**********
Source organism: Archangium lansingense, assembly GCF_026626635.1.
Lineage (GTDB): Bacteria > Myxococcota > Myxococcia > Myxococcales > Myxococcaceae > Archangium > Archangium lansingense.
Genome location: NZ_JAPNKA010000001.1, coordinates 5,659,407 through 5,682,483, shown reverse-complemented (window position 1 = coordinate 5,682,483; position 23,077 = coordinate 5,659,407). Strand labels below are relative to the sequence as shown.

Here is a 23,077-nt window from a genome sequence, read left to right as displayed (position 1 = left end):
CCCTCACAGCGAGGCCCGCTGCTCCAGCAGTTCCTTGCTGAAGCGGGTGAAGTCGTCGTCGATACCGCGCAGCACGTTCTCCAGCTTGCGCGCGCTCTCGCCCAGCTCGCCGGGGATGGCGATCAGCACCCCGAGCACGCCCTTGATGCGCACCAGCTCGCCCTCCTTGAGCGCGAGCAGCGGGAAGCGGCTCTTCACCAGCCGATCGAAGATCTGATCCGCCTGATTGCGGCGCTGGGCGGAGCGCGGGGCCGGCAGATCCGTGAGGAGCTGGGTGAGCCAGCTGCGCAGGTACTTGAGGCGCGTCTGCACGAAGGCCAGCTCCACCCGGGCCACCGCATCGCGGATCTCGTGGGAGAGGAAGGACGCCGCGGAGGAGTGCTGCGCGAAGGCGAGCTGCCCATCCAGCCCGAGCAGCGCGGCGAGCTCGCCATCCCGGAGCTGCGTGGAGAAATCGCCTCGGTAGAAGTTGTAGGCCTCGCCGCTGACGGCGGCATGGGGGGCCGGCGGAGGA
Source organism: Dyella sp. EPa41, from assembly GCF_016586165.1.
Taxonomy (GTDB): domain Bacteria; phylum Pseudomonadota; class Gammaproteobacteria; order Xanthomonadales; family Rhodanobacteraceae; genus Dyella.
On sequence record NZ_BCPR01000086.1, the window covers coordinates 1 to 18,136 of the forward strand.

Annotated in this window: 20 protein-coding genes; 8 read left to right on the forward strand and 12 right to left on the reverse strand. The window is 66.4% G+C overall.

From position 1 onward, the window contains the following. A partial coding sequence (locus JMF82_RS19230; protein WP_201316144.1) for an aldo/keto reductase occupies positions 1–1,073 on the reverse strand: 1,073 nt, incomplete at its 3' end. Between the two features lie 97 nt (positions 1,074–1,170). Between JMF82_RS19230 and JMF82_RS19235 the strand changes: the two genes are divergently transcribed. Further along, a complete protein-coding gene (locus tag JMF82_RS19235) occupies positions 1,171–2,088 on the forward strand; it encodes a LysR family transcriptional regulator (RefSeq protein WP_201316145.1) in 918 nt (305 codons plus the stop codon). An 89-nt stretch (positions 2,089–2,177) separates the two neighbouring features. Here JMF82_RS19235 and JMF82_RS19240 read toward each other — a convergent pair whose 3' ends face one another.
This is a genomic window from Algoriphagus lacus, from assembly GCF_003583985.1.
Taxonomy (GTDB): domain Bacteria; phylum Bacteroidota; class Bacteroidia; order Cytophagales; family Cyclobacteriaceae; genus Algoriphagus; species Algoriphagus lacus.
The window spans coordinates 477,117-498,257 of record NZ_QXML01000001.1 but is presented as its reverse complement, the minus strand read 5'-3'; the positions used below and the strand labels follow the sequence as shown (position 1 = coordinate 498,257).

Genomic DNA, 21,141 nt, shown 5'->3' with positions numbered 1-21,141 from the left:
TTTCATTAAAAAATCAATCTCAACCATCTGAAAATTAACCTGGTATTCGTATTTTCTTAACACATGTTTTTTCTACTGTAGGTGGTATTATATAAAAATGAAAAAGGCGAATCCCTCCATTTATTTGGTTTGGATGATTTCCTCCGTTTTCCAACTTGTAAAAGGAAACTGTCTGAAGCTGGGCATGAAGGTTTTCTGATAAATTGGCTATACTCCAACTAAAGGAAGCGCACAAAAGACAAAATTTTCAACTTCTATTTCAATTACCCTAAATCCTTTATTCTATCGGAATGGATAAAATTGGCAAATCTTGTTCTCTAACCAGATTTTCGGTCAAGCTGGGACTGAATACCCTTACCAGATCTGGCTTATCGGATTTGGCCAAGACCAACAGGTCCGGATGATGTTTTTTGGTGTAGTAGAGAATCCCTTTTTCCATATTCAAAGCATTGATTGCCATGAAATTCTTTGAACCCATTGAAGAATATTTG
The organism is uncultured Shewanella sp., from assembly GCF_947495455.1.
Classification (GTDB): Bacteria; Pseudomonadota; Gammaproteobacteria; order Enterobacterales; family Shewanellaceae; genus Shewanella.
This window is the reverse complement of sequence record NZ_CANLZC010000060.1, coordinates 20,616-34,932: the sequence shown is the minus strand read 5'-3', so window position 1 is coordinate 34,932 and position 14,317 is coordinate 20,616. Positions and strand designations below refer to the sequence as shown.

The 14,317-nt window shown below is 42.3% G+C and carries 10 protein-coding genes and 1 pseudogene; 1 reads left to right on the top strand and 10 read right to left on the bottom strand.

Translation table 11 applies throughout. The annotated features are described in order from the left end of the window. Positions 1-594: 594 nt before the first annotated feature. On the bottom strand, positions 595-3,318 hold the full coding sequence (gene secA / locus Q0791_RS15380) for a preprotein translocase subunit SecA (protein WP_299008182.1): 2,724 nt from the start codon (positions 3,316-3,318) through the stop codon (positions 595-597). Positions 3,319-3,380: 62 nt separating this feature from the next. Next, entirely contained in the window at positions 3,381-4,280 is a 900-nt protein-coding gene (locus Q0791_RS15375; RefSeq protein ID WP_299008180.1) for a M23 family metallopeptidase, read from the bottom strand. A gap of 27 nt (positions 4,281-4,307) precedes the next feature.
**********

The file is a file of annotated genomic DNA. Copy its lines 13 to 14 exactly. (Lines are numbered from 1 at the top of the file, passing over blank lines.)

The window spans coordinates 477,117-498,257 of record NZ_QXML01000001.1 but is presented as its reverse complement, the minus strand read 5'-3'; the positions used below and the strand labels follow the sequence as shown (position 1 = coordinate 498,257).

Genomic DNA, 21,141 nt, shown 5'->3' with positions numbered 1-21,141 from the left: